Recently, Disney+ has received lots of criticism in the United States that it doesn’t offer enough content for teenagers and adult subscribers, that isn’t connected to Marvel and Star Wars.

Since Disney+ launched, more streaming services have launched, including Paramount+, HBO Max and Peacock, all offering content for everyone.

In the past year, the growth of Disney+ subscriptions in the United States has slowed, and shareholders/analysts have been quick to point out the weakness in Disney’s streaming platforms.  Having three different streaming packages in the US spreads their content, so they can’t compete with other platforms like Netflix.

While internationally, Disney+ added content for the entire family, with the inclusion of the general entertainment brand Star, as the sixth hub.  Which saw hit shows like “Modern Family”, “Desperate Housewives”, “Lost”, and many more onto the streaming service. In the United States, Disney+ is still being held back from adding entertainment for older viewers, primarily due to the existence of Hulu.

Former Disney CEO, Bob Iger, was always very vocal about keeping Disney+ as a family-friendly streaming service and keeping Hulu as the general entertainment brand.  But as shareholders, subscribers, and analysts have continued to apply pressure to Disney, even Bob Iger recently revealed that he recognises that Disney+ needs more content for everyone and that Disney’s CEO Bob Chapek is going to deal with the situation.

One of the big problems for Disney’s streaming services, is that Comcast still owns a 33% stake in Hulu.  Disney, Fox, Comcast and WarnerMedia were all co-owners of Hulu until Disney purchased 20th Century Fox, to become the majority owner.  AT&T quickly sold its 10% stake, resulting in Disney owning 66% and Comcast owning 33%.  A deal was made that gave Disney operating control over Hulu, with a clause that in 2024, Disney can force Comcast to sell its share, or Comcast can force Disney to buy its stake at a price valued by an independent body.  Recently, Comcast said it was in no rush to sell its share as Disney keeps adding value to Hulu.

Recently, Lightshed Partners, a technology, media and telecommunications research firm, revealed their Top 22 predictions and events for 2022 and one of their predictions is that Disney will buy out Comcast’s stake in Hulu later this year and believe it’s a top priority for Bob Chapek.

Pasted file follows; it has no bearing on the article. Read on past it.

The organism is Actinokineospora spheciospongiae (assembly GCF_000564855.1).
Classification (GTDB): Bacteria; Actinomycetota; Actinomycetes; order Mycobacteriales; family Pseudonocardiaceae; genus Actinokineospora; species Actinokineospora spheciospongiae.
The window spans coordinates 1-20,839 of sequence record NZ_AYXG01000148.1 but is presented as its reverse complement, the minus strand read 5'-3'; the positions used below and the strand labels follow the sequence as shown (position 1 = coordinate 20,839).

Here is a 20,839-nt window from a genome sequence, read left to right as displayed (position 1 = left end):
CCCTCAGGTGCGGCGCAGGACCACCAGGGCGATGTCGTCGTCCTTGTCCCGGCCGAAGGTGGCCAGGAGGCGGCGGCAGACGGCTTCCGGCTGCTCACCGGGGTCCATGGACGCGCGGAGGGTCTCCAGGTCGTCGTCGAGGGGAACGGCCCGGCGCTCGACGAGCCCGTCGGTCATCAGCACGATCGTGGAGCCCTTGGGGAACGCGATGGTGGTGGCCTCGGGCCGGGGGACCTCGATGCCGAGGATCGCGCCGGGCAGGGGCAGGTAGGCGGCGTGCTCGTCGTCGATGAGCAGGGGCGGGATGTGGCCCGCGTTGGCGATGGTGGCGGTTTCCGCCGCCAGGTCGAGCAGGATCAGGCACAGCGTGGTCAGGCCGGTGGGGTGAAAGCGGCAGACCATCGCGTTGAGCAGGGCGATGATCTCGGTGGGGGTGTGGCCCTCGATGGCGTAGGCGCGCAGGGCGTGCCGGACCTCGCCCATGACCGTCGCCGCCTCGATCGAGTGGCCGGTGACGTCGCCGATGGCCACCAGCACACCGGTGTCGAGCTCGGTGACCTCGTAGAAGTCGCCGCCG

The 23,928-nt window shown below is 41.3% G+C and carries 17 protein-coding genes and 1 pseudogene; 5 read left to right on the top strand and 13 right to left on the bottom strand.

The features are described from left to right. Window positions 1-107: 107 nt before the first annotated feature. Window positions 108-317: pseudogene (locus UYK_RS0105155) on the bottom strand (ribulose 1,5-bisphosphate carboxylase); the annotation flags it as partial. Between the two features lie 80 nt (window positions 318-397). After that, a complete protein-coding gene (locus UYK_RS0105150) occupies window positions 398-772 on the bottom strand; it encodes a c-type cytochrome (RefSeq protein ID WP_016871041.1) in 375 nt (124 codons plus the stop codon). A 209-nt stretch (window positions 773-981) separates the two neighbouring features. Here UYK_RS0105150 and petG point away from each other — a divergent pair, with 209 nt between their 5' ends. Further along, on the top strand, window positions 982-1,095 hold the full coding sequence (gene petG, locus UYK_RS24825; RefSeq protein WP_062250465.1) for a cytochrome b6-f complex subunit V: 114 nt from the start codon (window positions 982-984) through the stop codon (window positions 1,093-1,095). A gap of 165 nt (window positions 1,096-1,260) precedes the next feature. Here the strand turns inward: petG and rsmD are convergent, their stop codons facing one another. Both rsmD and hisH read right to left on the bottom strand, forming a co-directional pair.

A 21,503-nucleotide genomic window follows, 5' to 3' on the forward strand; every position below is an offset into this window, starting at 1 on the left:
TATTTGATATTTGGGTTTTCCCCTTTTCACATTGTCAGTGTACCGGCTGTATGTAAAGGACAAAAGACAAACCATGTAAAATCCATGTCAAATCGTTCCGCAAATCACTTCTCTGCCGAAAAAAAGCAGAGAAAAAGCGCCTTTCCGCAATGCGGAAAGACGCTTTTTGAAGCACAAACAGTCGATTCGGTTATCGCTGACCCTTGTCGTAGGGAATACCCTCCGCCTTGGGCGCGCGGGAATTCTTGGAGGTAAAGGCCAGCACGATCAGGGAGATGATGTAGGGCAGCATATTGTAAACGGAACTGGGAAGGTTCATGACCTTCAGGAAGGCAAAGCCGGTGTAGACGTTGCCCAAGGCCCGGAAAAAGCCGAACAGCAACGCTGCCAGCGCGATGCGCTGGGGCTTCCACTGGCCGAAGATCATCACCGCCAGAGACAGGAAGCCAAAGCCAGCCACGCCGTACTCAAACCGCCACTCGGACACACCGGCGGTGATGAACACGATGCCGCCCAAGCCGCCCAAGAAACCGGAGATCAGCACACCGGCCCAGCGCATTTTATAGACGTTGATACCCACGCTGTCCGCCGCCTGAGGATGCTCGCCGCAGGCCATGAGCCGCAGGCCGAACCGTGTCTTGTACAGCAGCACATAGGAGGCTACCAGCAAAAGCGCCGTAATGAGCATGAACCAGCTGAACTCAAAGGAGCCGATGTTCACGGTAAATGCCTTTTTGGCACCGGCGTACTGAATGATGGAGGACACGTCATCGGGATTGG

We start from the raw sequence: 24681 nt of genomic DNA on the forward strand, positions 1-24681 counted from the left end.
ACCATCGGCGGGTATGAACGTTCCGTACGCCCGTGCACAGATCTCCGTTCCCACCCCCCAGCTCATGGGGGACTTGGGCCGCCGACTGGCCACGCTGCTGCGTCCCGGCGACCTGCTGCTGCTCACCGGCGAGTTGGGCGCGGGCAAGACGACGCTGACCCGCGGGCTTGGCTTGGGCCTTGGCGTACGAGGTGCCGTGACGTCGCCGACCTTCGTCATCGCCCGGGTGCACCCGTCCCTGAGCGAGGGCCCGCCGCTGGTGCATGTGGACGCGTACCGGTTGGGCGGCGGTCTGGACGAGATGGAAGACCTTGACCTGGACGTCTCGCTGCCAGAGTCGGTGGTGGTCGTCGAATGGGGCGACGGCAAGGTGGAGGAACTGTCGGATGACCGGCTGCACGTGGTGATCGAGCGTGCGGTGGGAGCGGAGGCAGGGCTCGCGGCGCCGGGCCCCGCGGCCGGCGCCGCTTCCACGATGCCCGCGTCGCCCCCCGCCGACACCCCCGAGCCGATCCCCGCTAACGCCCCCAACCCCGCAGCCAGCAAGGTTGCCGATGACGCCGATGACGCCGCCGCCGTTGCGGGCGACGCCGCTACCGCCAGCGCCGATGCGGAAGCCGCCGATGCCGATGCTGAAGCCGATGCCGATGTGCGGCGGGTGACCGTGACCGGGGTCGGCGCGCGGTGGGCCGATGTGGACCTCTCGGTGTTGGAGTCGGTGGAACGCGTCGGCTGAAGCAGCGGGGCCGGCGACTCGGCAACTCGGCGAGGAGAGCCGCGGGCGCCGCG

Sole ownership of Hulu will allow packaging changes for Disney’s suite of SVOD products. While Disney has created a synthetic bundle to-date, we believe management realizes a far tighter integration is critical to winning long-term.  It is possible Disney+ could morph into the long talked about broader Disney-as-a-service tied to theme park admission, movie tickets and discounts on merchandise.  However, we believe it is more likely that Disney+ morphs into a broader SVOD service leveraging the Disney brand while providing fully integrated access to a wider array of content.  Disney is already doing this in Europe where Star is a tile on Disney+ and we would expect it to look similar in the US with Hulu.  We would not be surprised to see a Disney+ subscription become a prerequisite for a Hulu subscription, much like basic cable/HBO and ESPN+/UFC PPVs.

Lightshed Partners also believe that it will cost Disney around $15 billion to buy out Comcast’s stake in Hulu, which is higher than the current agreement of $9 billion.

Bob Chapek has previously said that since Star was introduced into Disney+ internationally, it has reduced the churn of unsubscribers and also increased engagement in how much content is watched.  And Bob Chapek has also said having multiple streaming platforms in the US isn’t ideal.

Merging Disney+ and Hulu together would be similar to how Disney+ Hotstar operates in India and other countries in Asia, which offer live sports and licensed content from other brands.  Currently, Disney+ in Europe doesn’t offer live sports, though it does have a considerable collection of ESPN documentaries.


So do you think Disney+ and Hulu will morph together?


Roger Palmer

Roger has been a Disney fan since he was a kid and this interest has grown over the years. He has visited Disney Parks around the globe and has a vast collection of Disney movies and collectibles. He is the owner of What's On Disney Plus & DisKingdom. Email: Twitter: Facebook:

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  1. Alex January 11, 2022

    Lightshed = Rich Greenfield, the dumbest analyst in the history of mankind. He's been spouting this 15B nonsense for a couple of years now. Only way Disney buys that is if they get licensing content from Comcast for 5+ years AND the equity to Hulu AND the Marvel theme park/Hulk movie/other smaller rights Comcast owns that Disney wants.

  2. nerdrage January 11, 2022

    Merging Hulu (and other grownup content) into an expanded flavor of Disney+ (Disney++?) seems inevitable, the only question is timing. I'm not sure that the recent subscriber growth weakness for Disney+ is due to Americans churning due to lack of variety in content, but if that's what Disney is finding, they better hurry up this merger because Netflix is still strong, HBO Max/Discovery could be a hit, and the Amazon and Apple behemoths can outspend Disney with the spare change in their couch cushions.

  3. Donald Melvin January 11, 2022

    1.Will they also merge ESPN + with Disney + Hulu if the two merged 2.where would all the non Disney content go cause their is still contracts from Warnermedia (Warner Bros Discovery in 2022), NBC Universal (until 2022 or 2024) and other studios